http://mu-warrior.blogspot.com/2006/09/marquette-gaystraight-alliance.html

  26. #26 Ed Brayton
    September 14, 2006

    Matthew Young wrote:

    There are even civil cases fought successfully on this basis, are there not? Emotional distress and the like do seem to be valid bases for legal action (not, of course, as in this case, a criminal charge). I am not agreeing with any of this, but there do seem to be precedents.

    As you note, those are civil and not criminal. But even in those cases, the standard is much higher than merely hurt feelings. The only time you see those kinds of rulings, it’s for intentional infliction of emotional distress, and the standard is much higher. It applies in cases where someone goes out of their way to torment a specific person in highly unusual ways, not to cases where someone merely offers their beliefs and someone doesn’t like those beliefs.

  27. #27 Ed Brayton
    September 14, 2006

    John McAdamds wrote:

    That’s the standard that U.S. public schools often apply.

    Unfortunately, campus speech codes are the one place where the US comes close to adopting the sorts of anti-free speech policies we’re seeing in so many of our allies. I am for doing away with them entirely and I strongly support the Foundation for Individual Rights in Education, which fights for free speech on college campuses. Is Marquette a public school or a private one? If it’s public, someone needs to file a suit against their speech code. There is a 7th circuit precedent for it involving the University of Wisconsin (it was never appealed, so it didn’t become a broader precedent). There is also one in the 6th circuit involving the University of Michigan.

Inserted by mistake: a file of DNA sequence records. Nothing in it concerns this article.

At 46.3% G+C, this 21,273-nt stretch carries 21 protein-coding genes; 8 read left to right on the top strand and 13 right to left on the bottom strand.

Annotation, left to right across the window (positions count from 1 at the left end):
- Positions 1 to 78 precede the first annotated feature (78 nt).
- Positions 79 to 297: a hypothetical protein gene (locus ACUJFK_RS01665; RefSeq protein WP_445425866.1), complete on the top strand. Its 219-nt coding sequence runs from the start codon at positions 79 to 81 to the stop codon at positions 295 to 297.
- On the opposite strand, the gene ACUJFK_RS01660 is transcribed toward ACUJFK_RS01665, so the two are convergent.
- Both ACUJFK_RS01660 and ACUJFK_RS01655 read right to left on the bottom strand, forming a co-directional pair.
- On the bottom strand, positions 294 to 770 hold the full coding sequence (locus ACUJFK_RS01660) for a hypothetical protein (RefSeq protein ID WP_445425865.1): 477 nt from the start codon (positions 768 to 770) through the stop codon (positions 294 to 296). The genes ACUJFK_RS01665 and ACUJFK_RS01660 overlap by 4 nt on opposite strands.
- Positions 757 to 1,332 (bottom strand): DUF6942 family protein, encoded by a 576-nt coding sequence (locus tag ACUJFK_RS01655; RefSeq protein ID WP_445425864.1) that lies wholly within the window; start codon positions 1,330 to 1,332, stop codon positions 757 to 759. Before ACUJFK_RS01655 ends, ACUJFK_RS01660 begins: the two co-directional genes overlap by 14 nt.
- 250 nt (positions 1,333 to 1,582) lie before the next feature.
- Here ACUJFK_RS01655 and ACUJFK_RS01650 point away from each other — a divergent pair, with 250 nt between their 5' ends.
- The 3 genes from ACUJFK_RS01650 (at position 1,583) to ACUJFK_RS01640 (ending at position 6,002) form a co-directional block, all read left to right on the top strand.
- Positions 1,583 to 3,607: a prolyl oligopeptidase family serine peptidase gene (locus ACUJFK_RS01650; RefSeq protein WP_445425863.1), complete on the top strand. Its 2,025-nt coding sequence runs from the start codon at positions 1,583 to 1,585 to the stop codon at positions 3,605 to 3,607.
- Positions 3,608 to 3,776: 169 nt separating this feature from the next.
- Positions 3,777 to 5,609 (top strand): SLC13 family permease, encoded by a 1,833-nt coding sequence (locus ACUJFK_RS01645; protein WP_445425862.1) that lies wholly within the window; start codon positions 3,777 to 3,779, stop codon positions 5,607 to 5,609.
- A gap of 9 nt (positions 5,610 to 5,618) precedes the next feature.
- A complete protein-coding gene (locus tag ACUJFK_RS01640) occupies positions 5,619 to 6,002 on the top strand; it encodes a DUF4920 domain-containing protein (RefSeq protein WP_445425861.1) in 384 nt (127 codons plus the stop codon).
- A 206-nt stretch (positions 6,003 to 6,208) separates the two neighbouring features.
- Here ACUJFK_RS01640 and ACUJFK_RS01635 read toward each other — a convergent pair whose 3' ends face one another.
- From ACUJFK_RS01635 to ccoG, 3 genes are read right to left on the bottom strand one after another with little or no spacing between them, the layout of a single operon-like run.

28. #28 kehrsam
    September 14, 2006

    There are even civil cases fought successfully on this basis, are there not? Emotional distress and the like do seem to be valid bases for legal action (not, of course, as in this case, a criminal charge). I am not agreeing with any of this, but there do seem to be precedents.

    Even with intentional infliction of emotional distress, there must be a finding of actual physical harm. Absent harm, no damages, no matter how outrageous the conduct.

    There is a famous case of NEGLIGENT infliction of emotional distress involving a corpse, missing legs, and a hundred-year flood (honest!). No physical damages were required in that instance, but cases like that don’t come around every day.

  29. #29 Tom
    September 28, 2006

    http://news.bbc.co.uk/1/hi/wales/5388626.stm

    “Anti-gay leaflets charge dropped”

    Well, that’s a pity because the police get to say things like this now..

    “South Wales Police force has defended its handling of the case, saying the CPS decison not to go ahead with the presecution of Mr Green due to insufficient evidence did not “challenge the legality” of his arrest.”

    ..without really finding out if that is the case or not in court! Hmmmmph!